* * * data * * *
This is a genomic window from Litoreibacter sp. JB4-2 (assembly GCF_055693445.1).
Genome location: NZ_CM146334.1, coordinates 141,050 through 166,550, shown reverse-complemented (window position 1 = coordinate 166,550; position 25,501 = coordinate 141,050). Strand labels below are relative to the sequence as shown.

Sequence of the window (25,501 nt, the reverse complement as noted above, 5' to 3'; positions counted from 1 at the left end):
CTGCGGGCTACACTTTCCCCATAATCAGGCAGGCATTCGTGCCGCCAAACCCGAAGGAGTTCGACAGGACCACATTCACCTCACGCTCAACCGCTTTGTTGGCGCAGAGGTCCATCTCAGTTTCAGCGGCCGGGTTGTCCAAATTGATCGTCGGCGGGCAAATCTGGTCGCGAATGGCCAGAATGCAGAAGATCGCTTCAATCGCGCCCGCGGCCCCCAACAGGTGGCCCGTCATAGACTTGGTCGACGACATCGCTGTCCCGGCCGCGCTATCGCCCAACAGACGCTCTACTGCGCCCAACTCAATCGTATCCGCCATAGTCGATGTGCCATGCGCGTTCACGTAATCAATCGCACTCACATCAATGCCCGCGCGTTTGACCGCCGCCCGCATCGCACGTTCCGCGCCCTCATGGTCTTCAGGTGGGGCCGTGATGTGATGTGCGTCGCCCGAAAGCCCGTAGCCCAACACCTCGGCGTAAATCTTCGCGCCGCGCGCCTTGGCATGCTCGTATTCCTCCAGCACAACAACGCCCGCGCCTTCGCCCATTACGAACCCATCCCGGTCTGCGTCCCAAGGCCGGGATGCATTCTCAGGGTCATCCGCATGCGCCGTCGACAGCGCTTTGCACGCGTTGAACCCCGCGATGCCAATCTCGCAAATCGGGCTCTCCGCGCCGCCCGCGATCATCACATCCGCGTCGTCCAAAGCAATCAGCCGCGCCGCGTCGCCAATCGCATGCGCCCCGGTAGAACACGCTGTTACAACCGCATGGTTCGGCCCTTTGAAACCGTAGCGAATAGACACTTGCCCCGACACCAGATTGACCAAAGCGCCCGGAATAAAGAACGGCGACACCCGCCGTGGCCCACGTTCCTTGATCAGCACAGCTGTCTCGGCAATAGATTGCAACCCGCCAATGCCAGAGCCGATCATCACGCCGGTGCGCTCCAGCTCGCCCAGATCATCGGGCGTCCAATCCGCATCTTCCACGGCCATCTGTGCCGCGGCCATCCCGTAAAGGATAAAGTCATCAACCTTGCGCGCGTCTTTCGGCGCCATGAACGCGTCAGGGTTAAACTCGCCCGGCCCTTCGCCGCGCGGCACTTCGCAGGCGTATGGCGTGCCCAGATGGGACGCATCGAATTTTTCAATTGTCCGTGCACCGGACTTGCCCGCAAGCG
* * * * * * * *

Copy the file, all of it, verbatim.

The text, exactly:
This is a genomic window from Litoreibacter sp. JB4-2 (assembly GCF_055693445.1).
Genome location: NZ_CM146334.1, coordinates 141,050 through 166,550, shown reverse-complemented (window position 1 = coordinate 166,550; position 25,501 = coordinate 141,050). Strand labels below are relative to the sequence as shown.

Sequence of the window (25,501 nt, the reverse complement as noted above, 5' to 3'; positions counted from 1 at the left end):
CTGCGGGCTACACTTTCCCCATAATCAGGCAGGCATTCGTGCCGCCAAACCCGAAGGAGTTCGACAGGACCACATTCACCTCACGCTCAACCGCTTTGTTGGCGCAGAGGTCCATCTCAGTTTCAGCGGCCGGGTTGTCCAAATTGATCGTCGGCGGGCAAATCTGGTCGCGAATGGCCAGAATGCAGAAGATCGCTTCAATCGCGCCCGCGGCCCCCAACAGGTGGCCCGTCATAGACTTGGTCGACGACATCGCTGTCCCGGCCGCGCTATCGCCCAACAGACGCTCTACTGCGCCCAACTCAATCGTATCCGCCATAGTCGATGTGCCATGCGCGTTCACGTAATCAATCGCACTCACATCAATGCCCGCGCGTTTGACCGCCGCCCGCATCGCACGTTCCGCGCCCTCATGGTCTTCAGGTGGGGCCGTGATGTGATGTGCGTCGCCCGAAAGCCCGTAGCCCAACACCTCGGCGTAAATCTTCGCGCCGCGCGCCTTGGCATGCTCGTATTCCTCCAGCACAACAACGCCCGCGCCTTCGCCCATTACGAACCCATCCCGGTCTGCGTCCCAAGGCCGGGATGCATTCTCAGGGTCATCCGCATGCGCCGTCGACAGCGCTTTGCACGCGTTGAACCCCGCGATGCCAATCTCGCAAATCGGGCTCTCCGCGCCGCCCGCGATCATCACATCCGCGTCGTCCAAAGCAATCAGCCGCGCCGCGTCGCCAATCGCATGCGCCCCGGTAGAACACGCTGTTACAACCGCATGGTTCGGCCCTTTGAAACCGTAGCGAATAGACACTTGCCCCGACACCAGATTGACCAAAGCGCCCGGAATAAAGAACGGCGACACCCGCCGTGGCCCACGTTCCTTGATCAGCACAGCTGTCTCGGCAATAGATTGCAACCCGCCAATGCCAGAGCCGATCATCACGCCGGTGCGCTCCAGCTCGCCCAGATCATCGGGCGTCCAATCCGCATCTTCCACGGCCATCTGTGCCGCGGCCATCCCGTAAAGGATAAAGTCATCAACCTTGCGCGCGTCTTTCGGCGCCATGAACGCGTCAGGGTTAAACTCGCCCGGCCCTTCGCCGCGCGGCACTTCGCAGGCGTATGGCGTGCCCAGATGGGACGCATCGAATTTTTCAATTGTCCGTGCACCGGACTTGCCCGCAAGCG